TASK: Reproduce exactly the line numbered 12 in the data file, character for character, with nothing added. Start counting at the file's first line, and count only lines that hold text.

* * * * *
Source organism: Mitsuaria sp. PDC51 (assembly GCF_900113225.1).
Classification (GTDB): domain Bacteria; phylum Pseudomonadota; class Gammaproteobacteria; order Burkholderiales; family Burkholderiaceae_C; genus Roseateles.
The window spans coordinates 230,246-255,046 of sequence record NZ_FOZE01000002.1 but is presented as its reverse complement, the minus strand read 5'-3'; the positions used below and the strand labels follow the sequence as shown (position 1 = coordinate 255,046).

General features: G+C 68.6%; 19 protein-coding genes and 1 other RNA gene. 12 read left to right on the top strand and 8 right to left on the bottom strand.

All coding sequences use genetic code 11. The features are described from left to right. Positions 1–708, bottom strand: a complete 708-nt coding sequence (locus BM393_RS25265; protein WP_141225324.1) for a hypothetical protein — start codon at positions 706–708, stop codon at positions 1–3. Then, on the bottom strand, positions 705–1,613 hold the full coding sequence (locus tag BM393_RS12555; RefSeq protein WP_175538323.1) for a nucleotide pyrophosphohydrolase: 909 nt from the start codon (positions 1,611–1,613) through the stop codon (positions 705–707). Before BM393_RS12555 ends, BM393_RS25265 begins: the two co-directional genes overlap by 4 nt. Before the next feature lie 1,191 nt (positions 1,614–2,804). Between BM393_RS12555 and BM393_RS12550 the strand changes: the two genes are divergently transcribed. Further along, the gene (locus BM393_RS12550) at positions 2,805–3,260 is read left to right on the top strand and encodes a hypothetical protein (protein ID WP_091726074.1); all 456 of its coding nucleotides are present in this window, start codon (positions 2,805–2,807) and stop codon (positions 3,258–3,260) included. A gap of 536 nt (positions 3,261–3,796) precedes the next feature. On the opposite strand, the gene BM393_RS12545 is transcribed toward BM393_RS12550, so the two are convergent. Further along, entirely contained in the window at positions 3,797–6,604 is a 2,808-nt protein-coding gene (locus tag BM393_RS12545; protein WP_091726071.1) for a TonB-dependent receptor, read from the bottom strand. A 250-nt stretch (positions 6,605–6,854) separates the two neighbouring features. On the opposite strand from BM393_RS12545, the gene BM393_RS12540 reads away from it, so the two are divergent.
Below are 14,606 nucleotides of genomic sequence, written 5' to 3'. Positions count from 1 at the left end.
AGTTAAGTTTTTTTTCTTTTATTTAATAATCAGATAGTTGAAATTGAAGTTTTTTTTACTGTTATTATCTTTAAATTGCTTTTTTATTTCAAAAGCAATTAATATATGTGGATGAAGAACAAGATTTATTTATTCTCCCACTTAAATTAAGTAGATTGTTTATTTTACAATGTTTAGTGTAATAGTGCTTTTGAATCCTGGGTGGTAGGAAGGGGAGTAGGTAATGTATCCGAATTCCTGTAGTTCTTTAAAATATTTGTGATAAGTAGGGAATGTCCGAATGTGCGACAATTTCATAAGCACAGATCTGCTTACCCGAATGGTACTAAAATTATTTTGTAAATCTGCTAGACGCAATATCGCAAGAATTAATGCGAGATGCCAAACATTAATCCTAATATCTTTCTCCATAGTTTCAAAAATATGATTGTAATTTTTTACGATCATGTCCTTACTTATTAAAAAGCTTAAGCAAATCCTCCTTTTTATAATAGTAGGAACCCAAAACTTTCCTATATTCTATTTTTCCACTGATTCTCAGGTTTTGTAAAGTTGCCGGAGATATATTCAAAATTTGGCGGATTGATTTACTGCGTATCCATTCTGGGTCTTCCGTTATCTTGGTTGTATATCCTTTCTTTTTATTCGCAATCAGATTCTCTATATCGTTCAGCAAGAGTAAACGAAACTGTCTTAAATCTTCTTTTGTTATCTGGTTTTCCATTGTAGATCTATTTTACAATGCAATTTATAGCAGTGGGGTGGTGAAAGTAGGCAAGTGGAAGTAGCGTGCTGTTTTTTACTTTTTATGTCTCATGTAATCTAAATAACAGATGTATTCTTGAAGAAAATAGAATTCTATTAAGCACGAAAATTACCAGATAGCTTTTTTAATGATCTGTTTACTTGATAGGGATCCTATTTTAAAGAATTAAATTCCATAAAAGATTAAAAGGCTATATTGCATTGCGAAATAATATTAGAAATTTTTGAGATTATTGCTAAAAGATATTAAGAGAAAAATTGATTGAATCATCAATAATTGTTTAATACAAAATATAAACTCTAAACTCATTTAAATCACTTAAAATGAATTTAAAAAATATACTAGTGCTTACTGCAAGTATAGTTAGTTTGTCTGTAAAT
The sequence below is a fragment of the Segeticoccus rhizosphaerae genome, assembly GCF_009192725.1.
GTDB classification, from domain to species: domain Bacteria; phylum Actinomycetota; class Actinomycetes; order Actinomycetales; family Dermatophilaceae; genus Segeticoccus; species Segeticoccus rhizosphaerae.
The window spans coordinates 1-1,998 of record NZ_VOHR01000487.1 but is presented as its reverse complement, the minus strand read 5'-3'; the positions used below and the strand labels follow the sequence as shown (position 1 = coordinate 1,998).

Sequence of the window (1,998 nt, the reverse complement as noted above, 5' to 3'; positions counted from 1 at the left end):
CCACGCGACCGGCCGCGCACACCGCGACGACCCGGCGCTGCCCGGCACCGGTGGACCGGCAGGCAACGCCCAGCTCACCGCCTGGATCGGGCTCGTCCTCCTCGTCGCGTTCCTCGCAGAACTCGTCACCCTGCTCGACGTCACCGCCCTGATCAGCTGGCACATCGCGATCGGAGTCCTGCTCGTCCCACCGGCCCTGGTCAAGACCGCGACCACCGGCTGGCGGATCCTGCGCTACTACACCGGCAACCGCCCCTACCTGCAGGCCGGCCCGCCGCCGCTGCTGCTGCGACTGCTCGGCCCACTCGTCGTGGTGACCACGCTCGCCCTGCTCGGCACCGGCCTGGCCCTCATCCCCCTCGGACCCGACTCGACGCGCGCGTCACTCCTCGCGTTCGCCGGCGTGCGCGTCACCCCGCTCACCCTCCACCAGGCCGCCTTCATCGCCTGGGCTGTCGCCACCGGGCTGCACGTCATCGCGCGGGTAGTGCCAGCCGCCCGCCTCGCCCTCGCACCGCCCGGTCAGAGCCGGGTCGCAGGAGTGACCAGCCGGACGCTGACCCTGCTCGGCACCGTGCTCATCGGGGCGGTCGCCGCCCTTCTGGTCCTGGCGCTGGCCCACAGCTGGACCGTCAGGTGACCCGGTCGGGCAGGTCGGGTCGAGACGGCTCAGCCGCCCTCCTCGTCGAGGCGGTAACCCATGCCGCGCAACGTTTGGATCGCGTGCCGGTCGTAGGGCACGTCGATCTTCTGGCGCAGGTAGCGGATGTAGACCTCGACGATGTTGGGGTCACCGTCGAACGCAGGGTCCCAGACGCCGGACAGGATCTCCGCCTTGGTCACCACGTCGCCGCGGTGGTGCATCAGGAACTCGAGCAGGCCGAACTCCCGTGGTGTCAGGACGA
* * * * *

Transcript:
CCACGCGACCGGCCGCGCACACCGCGACGACCCGGCGCTGCCCGGCACCGGTGGACCGGCAGGCAACGCCCAGCTCACCGCCTGGATCGGGCTCGTCCTCCTCGTCGCGTTCCTCGCAGAACTCGTCACCCTGCTCGACGTCACCGCCCTGATCAGCTGGCACATCGCGATCGGAGTCCTGCTCGTCCCACCGGCCCTGGTCAAGACCGCGACCACCGGCTGGCGGATCCTGCGCTACTACACCGGCAACCGCCCCTACCTGCAGGCCGGCCCGCCGCCGCTGCTGCTGCGACTGCTCGGCCCACTCGTCGTGGTGACCACGCTCGCCCTGCTCGGCACCGGCCTGGCCCTCATCCCCCTCGGACCCGACTCGACGCGCGCGTCACTCCTCGCGTTCGCCGGCGTGCGCGTCACCCCGCTCACCCTCCACCAGGCCGCCTTCATCGCCTGGGCTGTCGCCACCGGGCTGCACGTCATCGCGCGGGTAGTGCCAGCCGCCCGCCTCGCCCTCGCACCGCCCGGTCAGAGCCGGGTCGCAGGAGTGACCAGCCGGACGCTGACCCTGCTCGGCACCGTGCTCATCGGGGCGGTCGCCGCCCTTCTGGTCCTGGCGCTGGCCCACAGCTGGACCGTCAGGTGACCCGGTCGGGCAGGTCGGGTCGAGACGGCTCAGCCGCCCTCCTCGTCGAGGCGGTAACCCATGCCGCGCAACGTTTGGATCGCGTGCCGGTCGTAGGGCACGTCGATCTTCTGGCGCAGGTAGCGGATGTAGACCTCGACGATGTTGGGGTCACCGTCGAACGCAGGGTCCCAGACGCCGGACAGGATCTCCGCCTTGGTCACCACGTCGCCGCGGTGGTGCATCAGGAACTCGAGCAGGCCGAACTCCCGTGGTGTCAGGACGA